This painter mixes wine and art, using wine-based colours that change over time

wine and art

Wine and art are two fundamental pillars of Italian identity. The Country and its people are inextricably linked with their incomparable heritage, which comes with worldwide famous names in both fields. Incidentally, wine and art are both drivers of tourism and veritable powerhouses in the Italian economy: millions of tourists flock to Italy every year to admire its artistic treasures and just as many consume Italia wines enthusiastically, all over the world. It was only a matter of time before these two elements came together.

Wine and art. Wine in art. Art out of wine

Of course, wine and art in Italy have not exactly been strangers until now. Wine features in countless famous Italian paintings, poems, songs, and even statues. The wine industry has also harnessed the power of art in countless ways, featuring limited-edition labels by renowned artists, sponsoring art-related events, and coming together with tour operators to offer wine tastings in artistically relevant contexts. Now the happy union of wine and art has reached a whole new level, incorporating the former into the latter literally and physically. Elisabetta Rogai, a contemporary painter living in Florence, has decided to experiment with wine as a tool of her trade and developing a new painting technique that uses it instead of traditional oil or water-based colours. The absolute poetic beauty of it consists in the evolution of the painting after it has been completed. As the wine “ages” on the canvas, the colours change and give a whole new life and personality to the resulting artwork.

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The next level of wine marketing

Wine producers were quick to spot the endless possibilities opening up as a direct consequence of Rogai’s brilliant idea. They started reaching out to her in droves to have her paint landscapes and still-lives featuring their vines and wines, as well as portraits of their founders or board members with their own vintages. Depending on the type of grape and the processing it has undergone, each wine-based colour will age differently on the canvas, which allows Rogai’s patrons to claim unique pieces. This is, of course, a spectacular marketing tool for any brand: art that not only features the brand but also uses the product itself and connects directly to a distinguished tradition of which the brand becomes an active part.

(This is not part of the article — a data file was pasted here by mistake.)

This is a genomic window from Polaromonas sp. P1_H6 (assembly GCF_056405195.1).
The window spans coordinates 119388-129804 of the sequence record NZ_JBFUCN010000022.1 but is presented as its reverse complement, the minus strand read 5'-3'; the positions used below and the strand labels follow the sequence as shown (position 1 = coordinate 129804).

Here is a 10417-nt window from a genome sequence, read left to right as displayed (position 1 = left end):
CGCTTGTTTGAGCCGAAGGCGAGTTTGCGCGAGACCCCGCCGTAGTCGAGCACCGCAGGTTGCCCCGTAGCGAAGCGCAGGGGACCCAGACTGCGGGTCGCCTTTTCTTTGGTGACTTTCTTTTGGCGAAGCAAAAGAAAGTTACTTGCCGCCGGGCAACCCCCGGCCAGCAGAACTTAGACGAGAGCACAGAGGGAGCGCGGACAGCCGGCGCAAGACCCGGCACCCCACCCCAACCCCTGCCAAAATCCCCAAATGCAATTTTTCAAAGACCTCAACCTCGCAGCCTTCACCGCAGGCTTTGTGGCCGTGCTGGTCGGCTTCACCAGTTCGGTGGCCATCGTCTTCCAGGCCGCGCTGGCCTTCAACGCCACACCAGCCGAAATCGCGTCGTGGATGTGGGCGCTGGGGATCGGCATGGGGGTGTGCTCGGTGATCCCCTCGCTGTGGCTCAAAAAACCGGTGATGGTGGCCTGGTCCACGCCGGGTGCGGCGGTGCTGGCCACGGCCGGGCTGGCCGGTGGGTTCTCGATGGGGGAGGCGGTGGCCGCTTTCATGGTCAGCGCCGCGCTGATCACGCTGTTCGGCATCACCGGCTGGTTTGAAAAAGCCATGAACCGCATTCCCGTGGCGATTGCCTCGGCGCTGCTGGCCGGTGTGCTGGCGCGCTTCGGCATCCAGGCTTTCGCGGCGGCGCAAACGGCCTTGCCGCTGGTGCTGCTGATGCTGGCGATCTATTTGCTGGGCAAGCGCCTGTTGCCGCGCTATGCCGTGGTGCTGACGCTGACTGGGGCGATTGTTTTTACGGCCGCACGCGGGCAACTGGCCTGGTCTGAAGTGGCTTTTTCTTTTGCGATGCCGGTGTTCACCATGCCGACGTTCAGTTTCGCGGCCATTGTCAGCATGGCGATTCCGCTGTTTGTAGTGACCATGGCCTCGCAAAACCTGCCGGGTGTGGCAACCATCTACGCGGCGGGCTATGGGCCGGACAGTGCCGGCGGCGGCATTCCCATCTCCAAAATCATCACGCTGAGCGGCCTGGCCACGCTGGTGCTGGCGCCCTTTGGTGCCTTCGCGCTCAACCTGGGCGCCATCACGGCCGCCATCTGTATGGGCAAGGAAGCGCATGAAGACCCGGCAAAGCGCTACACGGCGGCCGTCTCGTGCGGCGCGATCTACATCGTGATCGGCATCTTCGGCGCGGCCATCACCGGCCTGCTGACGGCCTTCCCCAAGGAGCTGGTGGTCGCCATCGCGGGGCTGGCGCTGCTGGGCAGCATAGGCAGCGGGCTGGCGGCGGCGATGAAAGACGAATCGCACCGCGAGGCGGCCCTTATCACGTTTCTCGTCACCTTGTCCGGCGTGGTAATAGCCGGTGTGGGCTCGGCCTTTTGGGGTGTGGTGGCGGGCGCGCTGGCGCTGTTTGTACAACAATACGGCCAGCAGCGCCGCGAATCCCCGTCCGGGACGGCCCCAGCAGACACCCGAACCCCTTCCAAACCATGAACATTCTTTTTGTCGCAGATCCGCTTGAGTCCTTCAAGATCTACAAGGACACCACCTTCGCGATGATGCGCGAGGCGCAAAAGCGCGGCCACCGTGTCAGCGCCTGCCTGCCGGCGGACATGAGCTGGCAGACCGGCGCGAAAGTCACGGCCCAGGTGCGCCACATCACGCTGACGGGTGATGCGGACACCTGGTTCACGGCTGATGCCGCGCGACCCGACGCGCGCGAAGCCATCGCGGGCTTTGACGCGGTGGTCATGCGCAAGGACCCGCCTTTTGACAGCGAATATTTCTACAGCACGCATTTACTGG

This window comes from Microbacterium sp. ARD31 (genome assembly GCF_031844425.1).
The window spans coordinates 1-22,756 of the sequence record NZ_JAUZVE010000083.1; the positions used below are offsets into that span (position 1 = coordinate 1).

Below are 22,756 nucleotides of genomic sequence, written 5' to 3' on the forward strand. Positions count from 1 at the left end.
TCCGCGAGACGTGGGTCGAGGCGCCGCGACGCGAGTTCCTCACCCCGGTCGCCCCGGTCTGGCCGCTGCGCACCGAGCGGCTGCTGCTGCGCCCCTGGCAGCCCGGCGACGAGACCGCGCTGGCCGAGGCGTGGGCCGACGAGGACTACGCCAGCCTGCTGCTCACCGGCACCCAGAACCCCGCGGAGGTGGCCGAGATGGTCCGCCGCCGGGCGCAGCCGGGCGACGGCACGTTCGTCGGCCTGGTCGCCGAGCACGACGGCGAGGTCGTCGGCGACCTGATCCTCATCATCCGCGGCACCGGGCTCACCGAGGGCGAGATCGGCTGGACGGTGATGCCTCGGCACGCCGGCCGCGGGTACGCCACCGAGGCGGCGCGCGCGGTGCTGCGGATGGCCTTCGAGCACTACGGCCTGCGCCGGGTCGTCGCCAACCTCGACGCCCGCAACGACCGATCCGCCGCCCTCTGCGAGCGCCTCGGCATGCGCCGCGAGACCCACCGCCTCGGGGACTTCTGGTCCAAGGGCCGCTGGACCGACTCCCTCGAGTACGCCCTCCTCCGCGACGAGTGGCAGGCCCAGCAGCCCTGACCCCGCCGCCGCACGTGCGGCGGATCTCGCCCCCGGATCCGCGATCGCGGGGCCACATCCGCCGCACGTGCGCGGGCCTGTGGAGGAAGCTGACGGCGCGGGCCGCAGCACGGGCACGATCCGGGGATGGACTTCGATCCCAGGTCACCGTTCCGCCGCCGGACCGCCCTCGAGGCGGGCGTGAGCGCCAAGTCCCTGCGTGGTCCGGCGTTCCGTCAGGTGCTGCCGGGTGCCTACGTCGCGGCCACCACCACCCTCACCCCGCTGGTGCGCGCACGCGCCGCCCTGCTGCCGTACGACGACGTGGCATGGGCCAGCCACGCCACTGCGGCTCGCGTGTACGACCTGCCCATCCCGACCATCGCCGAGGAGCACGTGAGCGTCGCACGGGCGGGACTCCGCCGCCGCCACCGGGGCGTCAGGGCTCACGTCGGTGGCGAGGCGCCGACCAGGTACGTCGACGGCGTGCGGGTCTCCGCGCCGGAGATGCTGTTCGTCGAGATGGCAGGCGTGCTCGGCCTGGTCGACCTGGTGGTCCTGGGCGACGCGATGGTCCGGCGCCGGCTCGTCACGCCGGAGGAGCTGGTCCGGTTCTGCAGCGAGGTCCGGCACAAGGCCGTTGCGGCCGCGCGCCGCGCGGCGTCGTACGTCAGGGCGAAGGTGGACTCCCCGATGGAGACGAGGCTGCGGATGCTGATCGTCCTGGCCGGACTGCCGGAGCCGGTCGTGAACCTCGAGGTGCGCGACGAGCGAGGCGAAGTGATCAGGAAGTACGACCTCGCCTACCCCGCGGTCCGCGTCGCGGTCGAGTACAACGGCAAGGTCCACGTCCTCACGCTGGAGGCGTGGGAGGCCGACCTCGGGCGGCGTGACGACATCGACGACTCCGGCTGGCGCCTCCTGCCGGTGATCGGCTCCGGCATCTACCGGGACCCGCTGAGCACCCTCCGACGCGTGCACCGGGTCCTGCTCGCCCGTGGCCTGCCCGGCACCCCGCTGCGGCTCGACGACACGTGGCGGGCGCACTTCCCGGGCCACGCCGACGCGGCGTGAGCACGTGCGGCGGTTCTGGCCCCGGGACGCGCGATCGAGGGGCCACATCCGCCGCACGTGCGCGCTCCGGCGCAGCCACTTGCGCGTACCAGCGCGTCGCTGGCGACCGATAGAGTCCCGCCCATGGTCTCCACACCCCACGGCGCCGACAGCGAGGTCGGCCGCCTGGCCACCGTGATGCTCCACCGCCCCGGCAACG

Enoarte: a Tuscan invention

The idea is not precisely new. Enoarte (the art of painting with wine-based colours) originated in Tuscany about a decade ago and has now become an international success. Live-painting sessions have been featured in private and exclusive events, as well as renowned industry events such as Vinitaly. These are not just mere vanity projects: they are a way for the wine producers to establish a legacy that will stand out, actively connecting with the great tradition of Italian visual arts, particularly portraiture. Wine-painting events are becoming increasingly popular among enthusiasts and professionals all over the world, with brands and event planners working to incorporate them into incentive travel packages and exclusive tours. Rogai’s paintings have been exhibited in prestigious venues such as Palazzo Vecchio and Palazzo Pitti in Florence, and Santa Maria Della Scala in Siena.

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Angela

She is a part-time digital nomad. She would go full-time, if only she could stay away from Berlin for long enough without pining for a Pretzel. She was born in Italy and she enjoys life as an expat, but visits home often enough and can still remember how to bake a perfect lasagna. She is passionate about writing, marketing, languages and the systematic demolition of cultural stereotypes.

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